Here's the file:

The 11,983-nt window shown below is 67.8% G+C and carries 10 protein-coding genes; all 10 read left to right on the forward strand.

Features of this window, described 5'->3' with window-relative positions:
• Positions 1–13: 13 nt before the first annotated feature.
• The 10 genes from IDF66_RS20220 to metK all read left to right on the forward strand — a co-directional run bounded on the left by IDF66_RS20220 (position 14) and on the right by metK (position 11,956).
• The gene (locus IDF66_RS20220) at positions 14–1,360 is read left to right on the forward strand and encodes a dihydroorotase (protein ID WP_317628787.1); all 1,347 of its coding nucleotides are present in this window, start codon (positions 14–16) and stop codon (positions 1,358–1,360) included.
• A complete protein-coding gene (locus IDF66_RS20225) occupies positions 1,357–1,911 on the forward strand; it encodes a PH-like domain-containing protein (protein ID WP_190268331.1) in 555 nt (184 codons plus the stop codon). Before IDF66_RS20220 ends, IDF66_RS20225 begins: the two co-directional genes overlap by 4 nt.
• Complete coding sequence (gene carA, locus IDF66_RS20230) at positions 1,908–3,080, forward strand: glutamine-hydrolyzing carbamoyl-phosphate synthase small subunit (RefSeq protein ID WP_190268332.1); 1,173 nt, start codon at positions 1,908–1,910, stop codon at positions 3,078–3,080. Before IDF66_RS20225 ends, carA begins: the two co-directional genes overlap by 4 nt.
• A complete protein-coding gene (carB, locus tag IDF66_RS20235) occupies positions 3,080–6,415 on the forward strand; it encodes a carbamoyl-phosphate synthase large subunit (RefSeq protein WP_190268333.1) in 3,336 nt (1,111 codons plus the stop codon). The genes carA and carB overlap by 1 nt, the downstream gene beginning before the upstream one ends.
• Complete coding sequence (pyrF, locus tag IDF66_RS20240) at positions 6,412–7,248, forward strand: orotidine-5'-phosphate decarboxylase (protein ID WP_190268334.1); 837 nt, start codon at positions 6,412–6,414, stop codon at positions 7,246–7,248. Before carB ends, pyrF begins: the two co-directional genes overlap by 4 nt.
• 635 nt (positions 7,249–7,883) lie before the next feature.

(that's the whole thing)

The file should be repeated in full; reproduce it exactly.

The 11,983-nt window shown below is 67.8% G+C and carries 10 protein-coding genes; all 10 read left to right on the forward strand.

Features of this window, described 5'->3' with window-relative positions:
• Positions 1–13: 13 nt before the first annotated feature.
• The 10 genes from IDF66_RS20220 to metK all read left to right on the forward strand — a co-directional run bounded on the left by IDF66_RS20220 (position 14) and on the right by metK (position 11,956).
• The gene (locus IDF66_RS20220) at positions 14–1,360 is read left to right on the forward strand and encodes a dihydroorotase (protein ID WP_317628787.1); all 1,347 of its coding nucleotides are present in this window, start codon (positions 14–16) and stop codon (positions 1,358–1,360) included.
• A complete protein-coding gene (locus IDF66_RS20225) occupies positions 1,357–1,911 on the forward strand; it encodes a PH-like domain-containing protein (protein ID WP_190268331.1) in 555 nt (184 codons plus the stop codon). Before IDF66_RS20220 ends, IDF66_RS20225 begins: the two co-directional genes overlap by 4 nt.
• Complete coding sequence (gene carA, locus IDF66_RS20230) at positions 1,908–3,080, forward strand: glutamine-hydrolyzing carbamoyl-phosphate synthase small subunit (RefSeq protein ID WP_190268332.1); 1,173 nt, start codon at positions 1,908–1,910, stop codon at positions 3,078–3,080. Before IDF66_RS20225 ends, carA begins: the two co-directional genes overlap by 4 nt.
• A complete protein-coding gene (carB, locus tag IDF66_RS20235) occupies positions 3,080–6,415 on the forward strand; it encodes a carbamoyl-phosphate synthase large subunit (RefSeq protein WP_190268333.1) in 3,336 nt (1,111 codons plus the stop codon). The genes carA and carB overlap by 1 nt, the downstream gene beginning before the upstream one ends.
• Complete coding sequence (pyrF, locus tag IDF66_RS20240) at positions 6,412–7,248, forward strand: orotidine-5'-phosphate decarboxylase (protein ID WP_190268334.1); 837 nt, start codon at positions 6,412–6,414, stop codon at positions 7,246–7,248. Before carB ends, pyrF begins: the two co-directional genes overlap by 4 nt.
• 635 nt (positions 7,249–7,883) lie before the next feature.